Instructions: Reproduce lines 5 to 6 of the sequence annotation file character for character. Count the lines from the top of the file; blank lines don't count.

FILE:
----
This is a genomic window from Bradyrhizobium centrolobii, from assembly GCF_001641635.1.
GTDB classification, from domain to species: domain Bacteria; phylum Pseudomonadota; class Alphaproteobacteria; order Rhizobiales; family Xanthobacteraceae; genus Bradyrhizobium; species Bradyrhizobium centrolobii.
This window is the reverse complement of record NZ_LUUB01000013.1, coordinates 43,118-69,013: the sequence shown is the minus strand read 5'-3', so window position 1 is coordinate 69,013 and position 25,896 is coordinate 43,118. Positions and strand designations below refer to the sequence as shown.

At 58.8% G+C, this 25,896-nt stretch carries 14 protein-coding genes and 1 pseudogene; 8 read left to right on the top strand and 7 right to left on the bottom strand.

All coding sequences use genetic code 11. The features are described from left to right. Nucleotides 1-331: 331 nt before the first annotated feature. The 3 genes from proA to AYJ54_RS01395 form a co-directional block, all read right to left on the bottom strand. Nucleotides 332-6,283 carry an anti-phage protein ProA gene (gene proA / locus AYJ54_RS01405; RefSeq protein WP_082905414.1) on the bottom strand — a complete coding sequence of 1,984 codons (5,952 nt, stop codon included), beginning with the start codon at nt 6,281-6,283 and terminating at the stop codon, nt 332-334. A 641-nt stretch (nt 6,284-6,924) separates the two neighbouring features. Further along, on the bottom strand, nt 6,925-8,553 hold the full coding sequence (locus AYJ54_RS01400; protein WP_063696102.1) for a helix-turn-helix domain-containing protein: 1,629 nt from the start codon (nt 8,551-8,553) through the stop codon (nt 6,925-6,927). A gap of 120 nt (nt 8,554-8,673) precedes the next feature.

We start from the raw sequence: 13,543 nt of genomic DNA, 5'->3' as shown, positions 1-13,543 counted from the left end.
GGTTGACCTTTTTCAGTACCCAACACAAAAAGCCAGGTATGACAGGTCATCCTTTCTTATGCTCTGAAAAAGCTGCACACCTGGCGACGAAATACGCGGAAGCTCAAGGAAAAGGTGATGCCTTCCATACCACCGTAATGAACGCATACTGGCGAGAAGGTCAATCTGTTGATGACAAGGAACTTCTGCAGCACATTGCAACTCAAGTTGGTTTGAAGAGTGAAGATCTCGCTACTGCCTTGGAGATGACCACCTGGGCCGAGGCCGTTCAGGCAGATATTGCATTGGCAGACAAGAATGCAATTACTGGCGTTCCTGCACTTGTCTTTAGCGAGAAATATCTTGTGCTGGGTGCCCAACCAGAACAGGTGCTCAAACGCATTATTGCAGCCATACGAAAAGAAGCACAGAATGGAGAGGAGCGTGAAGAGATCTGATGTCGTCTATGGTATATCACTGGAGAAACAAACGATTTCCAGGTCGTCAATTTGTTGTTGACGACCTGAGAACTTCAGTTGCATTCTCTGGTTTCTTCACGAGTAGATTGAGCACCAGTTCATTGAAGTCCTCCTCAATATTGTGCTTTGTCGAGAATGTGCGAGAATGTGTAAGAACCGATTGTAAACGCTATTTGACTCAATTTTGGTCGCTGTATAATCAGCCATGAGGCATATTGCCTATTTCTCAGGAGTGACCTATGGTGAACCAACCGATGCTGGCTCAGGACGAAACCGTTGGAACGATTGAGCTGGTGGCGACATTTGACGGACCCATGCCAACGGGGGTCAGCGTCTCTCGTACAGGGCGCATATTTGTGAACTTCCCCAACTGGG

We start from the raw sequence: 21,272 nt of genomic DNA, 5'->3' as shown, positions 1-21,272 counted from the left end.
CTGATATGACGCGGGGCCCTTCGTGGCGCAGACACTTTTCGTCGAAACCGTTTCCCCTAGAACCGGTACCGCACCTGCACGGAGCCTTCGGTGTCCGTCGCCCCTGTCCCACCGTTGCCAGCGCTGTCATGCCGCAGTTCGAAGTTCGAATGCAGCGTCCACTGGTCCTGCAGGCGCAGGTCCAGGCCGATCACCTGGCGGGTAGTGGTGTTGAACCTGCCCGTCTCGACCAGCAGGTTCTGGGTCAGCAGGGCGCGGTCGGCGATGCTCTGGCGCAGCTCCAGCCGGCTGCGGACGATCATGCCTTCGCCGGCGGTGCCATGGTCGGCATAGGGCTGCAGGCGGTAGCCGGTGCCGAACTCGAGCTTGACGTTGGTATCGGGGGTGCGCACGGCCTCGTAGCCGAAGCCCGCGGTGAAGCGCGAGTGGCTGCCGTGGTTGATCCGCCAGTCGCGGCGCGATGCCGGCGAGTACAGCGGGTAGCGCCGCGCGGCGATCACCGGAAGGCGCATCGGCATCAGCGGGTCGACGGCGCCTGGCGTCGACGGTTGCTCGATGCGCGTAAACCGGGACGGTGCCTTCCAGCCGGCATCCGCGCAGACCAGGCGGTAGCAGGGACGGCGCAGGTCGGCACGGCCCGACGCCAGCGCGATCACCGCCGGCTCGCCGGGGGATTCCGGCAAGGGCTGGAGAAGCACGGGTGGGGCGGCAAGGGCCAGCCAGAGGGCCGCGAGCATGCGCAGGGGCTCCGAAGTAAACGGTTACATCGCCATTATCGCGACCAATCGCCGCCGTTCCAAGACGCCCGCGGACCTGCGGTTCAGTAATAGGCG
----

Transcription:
All coding sequences use genetic code 11. The features are described from left to right. Nucleotides 1-331: 331 nt before the first annotated feature. The 3 genes from proA to AYJ54_RS01395 form a co-directional block, all read right to left on the bottom strand. Nucleotides 332-6,283 carry an anti-phage protein ProA gene (gene proA / locus AYJ54_RS01405; RefSeq protein WP_082905414.1) on the bottom strand — a complete coding sequence of 1,984 codons (5,952 nt, stop codon included), beginning with the start codon at nt 6,281-6,283 and terminating at the stop codon, nt 332-334. A 641-nt stretch (nt 6,284-6,924) separates the two neighbouring features. Further along, on the bottom strand, nt 6,925-8,553 hold the full coding sequence (locus AYJ54_RS01400; protein WP_063696102.1) for a helix-turn-helix domain-containing protein: 1,629 nt from the start codon (nt 8,551-8,553) through the stop codon (nt 6,925-6,927). A gap of 120 nt (nt 8,554-8,673) precedes the next feature.

We start from the raw sequence: 13,543 nt of genomic DNA, 5'->3' as shown, positions 1-13,543 counted from the left end.